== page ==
Ifrah received a bachelor’s in Biological Sciences, with a minor in Health Communications, from the University of Southern California (USC). After undergrad, Ifrah worked as technical recruiter and started a storytelling platform for women and girls. She is passionate about sharing and representing diverse voices and firmly believes in the power of the human connection.
She attended Loyola Law School in Los Angeles, where she served as a senior articles editor for Loyola of Los Angeles Law Review. During law school, Ifrah was a judicial extern at the U.S. Bankruptcy Court for the Central District of California. She also worked as a writing tutor, interned at Sony Interactive and Los Angeles County Counsel, and completed the corporate concentration. She started clerking after graduating from law school in 2019.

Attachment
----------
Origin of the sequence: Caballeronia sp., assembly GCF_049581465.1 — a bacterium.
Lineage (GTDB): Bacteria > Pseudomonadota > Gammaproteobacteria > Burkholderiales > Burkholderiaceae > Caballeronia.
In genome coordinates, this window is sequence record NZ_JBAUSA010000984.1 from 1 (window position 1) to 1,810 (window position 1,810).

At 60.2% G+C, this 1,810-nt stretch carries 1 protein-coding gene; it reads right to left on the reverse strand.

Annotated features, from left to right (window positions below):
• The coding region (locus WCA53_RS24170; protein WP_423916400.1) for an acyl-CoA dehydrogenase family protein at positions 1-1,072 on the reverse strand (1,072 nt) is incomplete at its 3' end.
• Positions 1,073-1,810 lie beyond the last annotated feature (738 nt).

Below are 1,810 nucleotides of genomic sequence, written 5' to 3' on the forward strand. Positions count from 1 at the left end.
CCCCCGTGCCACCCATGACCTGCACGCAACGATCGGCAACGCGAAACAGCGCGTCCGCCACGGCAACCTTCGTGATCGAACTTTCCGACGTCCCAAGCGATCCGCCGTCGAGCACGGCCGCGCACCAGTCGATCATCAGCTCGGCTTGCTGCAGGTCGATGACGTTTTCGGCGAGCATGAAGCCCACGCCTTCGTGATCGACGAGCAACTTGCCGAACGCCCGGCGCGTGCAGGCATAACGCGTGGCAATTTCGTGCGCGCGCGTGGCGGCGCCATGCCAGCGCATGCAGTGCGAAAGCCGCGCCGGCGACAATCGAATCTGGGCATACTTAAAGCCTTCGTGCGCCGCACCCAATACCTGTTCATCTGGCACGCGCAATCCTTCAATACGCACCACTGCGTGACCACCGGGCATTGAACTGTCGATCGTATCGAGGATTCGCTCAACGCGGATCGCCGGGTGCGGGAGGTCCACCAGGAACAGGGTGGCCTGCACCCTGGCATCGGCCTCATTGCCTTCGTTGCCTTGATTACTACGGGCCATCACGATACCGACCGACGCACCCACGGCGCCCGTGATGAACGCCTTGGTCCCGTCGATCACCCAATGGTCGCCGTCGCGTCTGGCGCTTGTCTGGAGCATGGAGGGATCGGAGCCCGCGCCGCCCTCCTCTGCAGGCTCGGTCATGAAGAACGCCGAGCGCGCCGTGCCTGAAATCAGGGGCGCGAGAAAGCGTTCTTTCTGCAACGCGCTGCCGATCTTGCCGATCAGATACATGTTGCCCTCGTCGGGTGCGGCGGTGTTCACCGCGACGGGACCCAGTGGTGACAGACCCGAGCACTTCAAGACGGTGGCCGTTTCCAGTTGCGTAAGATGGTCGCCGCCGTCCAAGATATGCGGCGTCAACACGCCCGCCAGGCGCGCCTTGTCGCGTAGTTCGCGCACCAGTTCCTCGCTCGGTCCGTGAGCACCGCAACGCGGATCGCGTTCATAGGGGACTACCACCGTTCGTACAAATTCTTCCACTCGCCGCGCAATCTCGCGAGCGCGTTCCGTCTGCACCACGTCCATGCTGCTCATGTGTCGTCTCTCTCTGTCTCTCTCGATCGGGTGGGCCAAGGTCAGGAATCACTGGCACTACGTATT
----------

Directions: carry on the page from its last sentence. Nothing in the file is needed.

Hamid M. Khan currently serves as Judicial Education Attorney with the Federal Judicial Center, the United States Judiciary’s research and education agency, as an Intermittent Lecturer of Law at the University of Michigan Law School and as a Fellow with the Truman National Security Project.
Previously, Khan served as the deputy director of the Rule of Law Collaborative and adjunct professor at the University of South Carolina and as a Non-Resident Senior Fellow at the King Faisal Center for Research and Islamic Studies in Riyadh, Saudi Arabia. Before his work with the University of South Carolina, he served as a Senior Rule of Law Program Officer at the United States Institute of Peace (USIP), where he worked on international legal development issues throughout the Islamic world. During his time with USIP, he also served as a Professorial Lecturer of Law at the George Washington School of Law.